Referring back to step 430, if the user selects to include extinction bands in the expirationless option transaction, processing continues at step 700 of the CALC_E module. Referring to FIG. 7 at step 700 the CALC_E module calculates the expirationless option premium taking into account extinction bands.

Processing then continues at step 600 at the DATA_ENTRY Module. Again, the DATA_ENTRY Module, as shown in FIG. 6, is used to prompt the user to input data and to accept the data input by the user.

At step 601, the user is prompted to input the current price for the particular asset. The user may obtain the current price for the particular asset from a variety of sources, such as the data source 130. At step 602, a determination is made as to whether the current price of the asset has been received. If not, then processing returns to step 601, otherwise the current price of the asset received is stored in the ASSET_PRICE variable in the storage medium 250 and processing continues at step 603.

In another embodiment, steps 601 and 602 may be replaced by a step which automatically accesses the current price from the data source 130. In yet another embodiment, steps 601 and 602 may be replaced by a step which automatically accesses the current price from the storage medium 350 of the server 110 which may be updated automatically by the data source 130 or manually by an administrator of the network.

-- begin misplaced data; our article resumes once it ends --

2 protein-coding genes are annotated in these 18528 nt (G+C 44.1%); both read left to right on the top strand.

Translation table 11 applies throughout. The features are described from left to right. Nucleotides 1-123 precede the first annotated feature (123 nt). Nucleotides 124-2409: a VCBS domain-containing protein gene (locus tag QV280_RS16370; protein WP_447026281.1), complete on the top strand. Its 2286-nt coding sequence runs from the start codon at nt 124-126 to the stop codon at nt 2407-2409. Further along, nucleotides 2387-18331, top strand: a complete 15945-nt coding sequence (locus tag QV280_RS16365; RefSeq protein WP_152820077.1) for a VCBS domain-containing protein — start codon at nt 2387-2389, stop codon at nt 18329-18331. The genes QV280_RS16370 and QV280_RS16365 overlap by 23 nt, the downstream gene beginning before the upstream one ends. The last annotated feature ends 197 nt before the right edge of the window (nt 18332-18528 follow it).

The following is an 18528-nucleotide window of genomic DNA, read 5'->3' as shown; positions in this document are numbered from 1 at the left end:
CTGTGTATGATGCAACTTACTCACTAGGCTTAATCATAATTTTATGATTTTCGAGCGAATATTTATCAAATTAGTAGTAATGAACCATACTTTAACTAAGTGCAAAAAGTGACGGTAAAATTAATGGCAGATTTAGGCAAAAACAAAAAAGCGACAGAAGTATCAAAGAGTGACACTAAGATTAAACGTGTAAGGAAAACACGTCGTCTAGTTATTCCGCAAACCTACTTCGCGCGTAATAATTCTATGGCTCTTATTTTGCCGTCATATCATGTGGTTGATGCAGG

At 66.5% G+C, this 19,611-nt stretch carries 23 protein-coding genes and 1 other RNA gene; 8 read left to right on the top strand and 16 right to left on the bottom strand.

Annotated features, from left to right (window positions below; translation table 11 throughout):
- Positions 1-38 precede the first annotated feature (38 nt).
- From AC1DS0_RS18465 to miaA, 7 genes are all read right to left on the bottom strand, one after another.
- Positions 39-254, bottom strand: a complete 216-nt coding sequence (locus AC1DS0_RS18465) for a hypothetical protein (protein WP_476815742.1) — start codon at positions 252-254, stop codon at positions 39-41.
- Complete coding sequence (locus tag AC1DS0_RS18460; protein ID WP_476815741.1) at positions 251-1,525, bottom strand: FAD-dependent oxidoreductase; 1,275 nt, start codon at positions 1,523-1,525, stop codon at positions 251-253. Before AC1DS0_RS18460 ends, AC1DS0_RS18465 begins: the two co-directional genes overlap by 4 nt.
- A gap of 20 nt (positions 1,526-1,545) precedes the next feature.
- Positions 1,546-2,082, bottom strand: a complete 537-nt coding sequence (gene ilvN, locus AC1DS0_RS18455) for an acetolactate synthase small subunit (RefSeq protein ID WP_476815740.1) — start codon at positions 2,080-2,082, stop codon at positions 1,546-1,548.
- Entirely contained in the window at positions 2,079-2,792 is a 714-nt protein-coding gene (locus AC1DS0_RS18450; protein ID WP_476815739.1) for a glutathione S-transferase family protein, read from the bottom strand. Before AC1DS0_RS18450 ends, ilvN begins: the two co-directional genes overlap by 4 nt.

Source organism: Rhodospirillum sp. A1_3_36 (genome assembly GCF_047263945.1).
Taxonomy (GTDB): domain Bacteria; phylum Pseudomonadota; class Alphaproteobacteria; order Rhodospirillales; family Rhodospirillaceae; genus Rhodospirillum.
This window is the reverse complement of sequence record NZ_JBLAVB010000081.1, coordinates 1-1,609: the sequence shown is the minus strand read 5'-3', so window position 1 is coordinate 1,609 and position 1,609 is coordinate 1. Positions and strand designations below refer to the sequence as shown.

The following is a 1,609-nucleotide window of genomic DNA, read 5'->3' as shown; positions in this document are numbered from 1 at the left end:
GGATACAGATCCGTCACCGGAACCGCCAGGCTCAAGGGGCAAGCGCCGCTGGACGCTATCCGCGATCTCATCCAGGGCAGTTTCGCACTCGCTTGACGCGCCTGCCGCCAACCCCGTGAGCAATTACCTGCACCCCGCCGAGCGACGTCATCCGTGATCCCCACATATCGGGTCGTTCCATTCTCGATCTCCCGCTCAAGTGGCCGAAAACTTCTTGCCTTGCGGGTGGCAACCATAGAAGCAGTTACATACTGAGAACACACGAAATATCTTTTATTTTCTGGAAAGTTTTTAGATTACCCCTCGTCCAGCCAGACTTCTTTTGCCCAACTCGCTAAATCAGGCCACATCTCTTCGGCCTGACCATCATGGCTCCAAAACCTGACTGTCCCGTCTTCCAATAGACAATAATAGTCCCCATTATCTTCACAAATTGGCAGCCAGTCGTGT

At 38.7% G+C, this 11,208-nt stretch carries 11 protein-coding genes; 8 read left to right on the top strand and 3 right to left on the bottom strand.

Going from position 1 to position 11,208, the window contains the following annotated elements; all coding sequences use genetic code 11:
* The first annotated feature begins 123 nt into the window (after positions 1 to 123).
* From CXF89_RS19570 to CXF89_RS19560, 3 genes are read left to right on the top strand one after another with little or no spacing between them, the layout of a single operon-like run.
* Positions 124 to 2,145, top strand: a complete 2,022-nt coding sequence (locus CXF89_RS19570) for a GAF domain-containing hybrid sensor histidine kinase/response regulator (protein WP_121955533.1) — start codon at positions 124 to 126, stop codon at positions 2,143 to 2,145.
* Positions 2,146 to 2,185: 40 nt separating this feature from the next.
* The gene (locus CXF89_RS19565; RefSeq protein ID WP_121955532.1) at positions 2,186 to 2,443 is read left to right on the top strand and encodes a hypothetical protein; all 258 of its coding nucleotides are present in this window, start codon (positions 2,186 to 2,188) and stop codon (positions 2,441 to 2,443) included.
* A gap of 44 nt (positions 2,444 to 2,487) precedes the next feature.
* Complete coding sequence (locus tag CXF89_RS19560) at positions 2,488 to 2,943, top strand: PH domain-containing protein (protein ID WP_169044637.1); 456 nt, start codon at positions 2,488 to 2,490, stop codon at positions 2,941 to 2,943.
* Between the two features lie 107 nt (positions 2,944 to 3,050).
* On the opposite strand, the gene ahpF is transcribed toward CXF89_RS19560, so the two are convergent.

At step 603, the user is prompted to input the current risk-free interest rate. The user may obtain the current risk-free interest rate from a variety of sources, such as the data source 130. At step 604, a determination is made as to whether the current risk-free interest rate has been received. If not, then processing returns to step 603, otherwise the current risk-free interest rate received is stored in the T_BILL variable in the storage medium 250 and processing continues at step 605.

In another embodiment, steps 603 and 604 may be replaced by a step which automatically accesses the current risk-free interest rate from the data source 130. In yet another embodiment, steps 603 and 604 may be replaced by a step which automatically accesses the current risk-free interest rate from the storage medium 350 of the server 110 which may be updated automatically by the data source 130 or manually by an administrator of the network.